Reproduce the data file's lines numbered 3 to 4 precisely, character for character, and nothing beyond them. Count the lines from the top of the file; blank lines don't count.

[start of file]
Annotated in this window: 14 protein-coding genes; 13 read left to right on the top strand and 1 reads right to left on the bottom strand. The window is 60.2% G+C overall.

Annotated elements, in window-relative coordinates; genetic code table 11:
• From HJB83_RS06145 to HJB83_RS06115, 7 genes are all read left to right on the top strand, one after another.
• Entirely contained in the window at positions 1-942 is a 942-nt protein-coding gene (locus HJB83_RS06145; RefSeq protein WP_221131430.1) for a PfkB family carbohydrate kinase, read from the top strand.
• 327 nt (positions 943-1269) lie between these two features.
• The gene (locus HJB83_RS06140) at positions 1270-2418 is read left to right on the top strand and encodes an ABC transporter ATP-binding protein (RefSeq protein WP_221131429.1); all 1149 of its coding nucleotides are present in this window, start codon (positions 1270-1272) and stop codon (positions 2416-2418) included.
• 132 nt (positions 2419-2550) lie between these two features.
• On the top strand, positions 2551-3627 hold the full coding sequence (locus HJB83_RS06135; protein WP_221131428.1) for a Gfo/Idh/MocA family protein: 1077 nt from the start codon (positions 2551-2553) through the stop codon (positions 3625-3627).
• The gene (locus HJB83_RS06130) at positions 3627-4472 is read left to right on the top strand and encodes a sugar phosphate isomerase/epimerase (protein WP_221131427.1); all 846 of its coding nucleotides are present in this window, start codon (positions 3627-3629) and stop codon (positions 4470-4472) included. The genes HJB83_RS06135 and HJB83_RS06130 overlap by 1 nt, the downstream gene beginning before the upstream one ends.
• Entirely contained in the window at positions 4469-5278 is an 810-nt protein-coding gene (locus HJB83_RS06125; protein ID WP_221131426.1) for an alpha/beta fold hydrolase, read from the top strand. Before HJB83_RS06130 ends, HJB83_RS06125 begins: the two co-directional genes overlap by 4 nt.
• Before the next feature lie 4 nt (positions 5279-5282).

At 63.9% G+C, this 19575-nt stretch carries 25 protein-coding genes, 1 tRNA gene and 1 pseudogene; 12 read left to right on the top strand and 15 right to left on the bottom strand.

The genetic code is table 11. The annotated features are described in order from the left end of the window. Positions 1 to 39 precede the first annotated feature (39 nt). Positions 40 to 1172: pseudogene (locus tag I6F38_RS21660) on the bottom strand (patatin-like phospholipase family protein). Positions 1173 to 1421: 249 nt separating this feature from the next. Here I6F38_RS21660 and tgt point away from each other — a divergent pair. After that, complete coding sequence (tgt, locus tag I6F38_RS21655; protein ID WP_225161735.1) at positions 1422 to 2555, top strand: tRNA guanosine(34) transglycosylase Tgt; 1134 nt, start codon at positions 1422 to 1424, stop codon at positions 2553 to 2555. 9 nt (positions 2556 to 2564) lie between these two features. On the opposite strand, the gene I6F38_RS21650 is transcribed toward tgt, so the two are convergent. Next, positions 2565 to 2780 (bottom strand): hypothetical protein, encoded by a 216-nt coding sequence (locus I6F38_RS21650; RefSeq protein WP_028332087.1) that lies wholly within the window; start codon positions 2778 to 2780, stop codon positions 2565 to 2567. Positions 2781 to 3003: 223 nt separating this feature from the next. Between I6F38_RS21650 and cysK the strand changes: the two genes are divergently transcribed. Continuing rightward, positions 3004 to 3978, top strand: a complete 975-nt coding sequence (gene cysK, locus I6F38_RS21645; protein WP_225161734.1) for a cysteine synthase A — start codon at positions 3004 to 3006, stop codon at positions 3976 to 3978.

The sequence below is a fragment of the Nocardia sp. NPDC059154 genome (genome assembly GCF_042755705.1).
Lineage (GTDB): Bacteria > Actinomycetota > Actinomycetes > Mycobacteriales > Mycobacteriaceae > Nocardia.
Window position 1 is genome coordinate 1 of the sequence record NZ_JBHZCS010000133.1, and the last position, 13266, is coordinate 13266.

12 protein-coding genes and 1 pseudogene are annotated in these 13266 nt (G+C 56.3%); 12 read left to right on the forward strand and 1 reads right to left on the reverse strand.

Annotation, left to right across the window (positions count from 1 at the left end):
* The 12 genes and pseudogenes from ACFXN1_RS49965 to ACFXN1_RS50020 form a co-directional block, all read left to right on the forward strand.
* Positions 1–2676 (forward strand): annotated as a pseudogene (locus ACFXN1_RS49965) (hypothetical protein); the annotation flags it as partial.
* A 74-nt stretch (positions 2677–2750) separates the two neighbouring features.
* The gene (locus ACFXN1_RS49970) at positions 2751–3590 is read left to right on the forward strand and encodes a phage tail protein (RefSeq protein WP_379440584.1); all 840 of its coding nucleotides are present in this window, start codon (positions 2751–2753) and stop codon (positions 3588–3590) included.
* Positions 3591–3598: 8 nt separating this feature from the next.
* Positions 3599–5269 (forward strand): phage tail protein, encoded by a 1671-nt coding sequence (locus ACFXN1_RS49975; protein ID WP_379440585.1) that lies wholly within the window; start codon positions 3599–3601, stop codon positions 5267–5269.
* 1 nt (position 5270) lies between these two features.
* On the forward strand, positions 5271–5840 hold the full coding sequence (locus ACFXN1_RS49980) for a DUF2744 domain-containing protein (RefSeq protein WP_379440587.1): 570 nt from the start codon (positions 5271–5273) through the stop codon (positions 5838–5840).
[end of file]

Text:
• From HJB83_RS06145 to HJB83_RS06115, 7 genes are all read left to right on the top strand, one after another.
• Entirely contained in the window at positions 1-942 is a 942-nt protein-coding gene (locus HJB83_RS06145; RefSeq protein WP_221131430.1) for a PfkB family carbohydrate kinase, read from the top strand.